Barring anything unforeseen, White Rock taxpayers will see their property taxes go up by 3.38 per cent next year.
The boost is higher than two figures – 2.8 and three per cent – that have been recommended by staff in recent weeks, but necessary, officials say.
“I wanted to keep it right down,” Mayor Wayne Baldwin said Wednesday. “Two-point-eight I was really happy with, but on the other hand, when you have more demands, you have to pay attention to them.”
Council Monday unanimously supported giving the 2013-’17 financial plan bylaw first, second and third reading. A final vote is expected on Jan. 14.
If it goes through, the increase means the average single-family homeowner will see their property taxes jump by $93 (from the $77 that 2.8 per cent would have brought); the increase to strata properties will be $36 (up from $30).
Additional increases to drainage and sanitary sewer user fees were also supported, as were increases to cover Fraser Valley Regional Library and Epcor hydrant levies.
A report by the city’s director of financial services identifies highlights as continuation of all of the city’s current services, and enhancements to off-season events, parks maintenance and arts, culture and recreation.
White Rock Library will soon be open Sundays year-round, and the waterfront will be improved, Sandra Kurylo adds.
Funding for an additional $1.07 million for upgrades to the pier and road works on Victoria Avenue and Marine Drive was found without impacting property taxes, Baldwin said.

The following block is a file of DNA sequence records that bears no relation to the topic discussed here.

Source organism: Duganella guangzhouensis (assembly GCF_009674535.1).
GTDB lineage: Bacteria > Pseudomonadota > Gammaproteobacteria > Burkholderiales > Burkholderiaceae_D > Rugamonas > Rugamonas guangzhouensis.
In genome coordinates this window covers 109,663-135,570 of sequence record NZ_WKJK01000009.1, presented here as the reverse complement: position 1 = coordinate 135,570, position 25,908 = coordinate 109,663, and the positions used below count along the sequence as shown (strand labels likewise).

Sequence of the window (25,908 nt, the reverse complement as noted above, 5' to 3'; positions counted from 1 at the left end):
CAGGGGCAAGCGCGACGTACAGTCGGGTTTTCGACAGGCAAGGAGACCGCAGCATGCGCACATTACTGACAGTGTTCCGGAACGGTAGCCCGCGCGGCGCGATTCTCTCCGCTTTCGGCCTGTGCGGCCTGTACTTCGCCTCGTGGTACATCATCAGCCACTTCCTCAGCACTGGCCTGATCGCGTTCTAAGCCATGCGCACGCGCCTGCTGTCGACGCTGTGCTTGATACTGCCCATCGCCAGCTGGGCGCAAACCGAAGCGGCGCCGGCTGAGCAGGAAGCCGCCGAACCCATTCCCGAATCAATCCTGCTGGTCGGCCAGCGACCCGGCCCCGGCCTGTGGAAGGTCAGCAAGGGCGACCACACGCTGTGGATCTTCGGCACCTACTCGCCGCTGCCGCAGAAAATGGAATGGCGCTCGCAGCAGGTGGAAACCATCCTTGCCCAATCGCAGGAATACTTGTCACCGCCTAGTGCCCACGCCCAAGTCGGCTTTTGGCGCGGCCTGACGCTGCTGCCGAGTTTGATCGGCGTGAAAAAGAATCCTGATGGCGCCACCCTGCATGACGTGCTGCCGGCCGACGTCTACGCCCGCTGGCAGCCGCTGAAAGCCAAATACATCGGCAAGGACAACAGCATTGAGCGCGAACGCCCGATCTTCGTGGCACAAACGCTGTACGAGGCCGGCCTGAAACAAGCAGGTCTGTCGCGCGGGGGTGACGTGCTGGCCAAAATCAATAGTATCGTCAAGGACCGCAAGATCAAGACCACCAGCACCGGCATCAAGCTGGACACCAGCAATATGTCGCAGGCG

He noted the increased emphasis on parks maintenance is overdue. Funding was never allocated to compensate for the halt “a number of years ago” in the use of pesticides in the city, he said, and the decision has taken a toll.
“It was time to correct it, so that’s what we did,” he said. “Maintaining what we’ve got… we haven’t been doing a great job of that, quite frankly.”
While the new figures were moved forward without discussion Monday night, Coun. Al Campbell – who had been vocal in recent weeks regarding his opposition to the lower numbers – told Peace Arch News that he, too, had no problem with supporting the proposed changes.
Campbell has previously argued the 3.94 per cent that was initially projected should be adhered to, because he was concerned about not meeting the city’s needs.
“I don’t have any problem at all going to the people of White Rock and saying we need 3.9,” he said during a Dec. 10 meeting.
Wednesday, he said he is “quite satisfied.”
“I’m happy with it now, I wasn’t happy with it before,” he said. “We were actually looking for 3.9, so you’ve got to be satisfied with that.”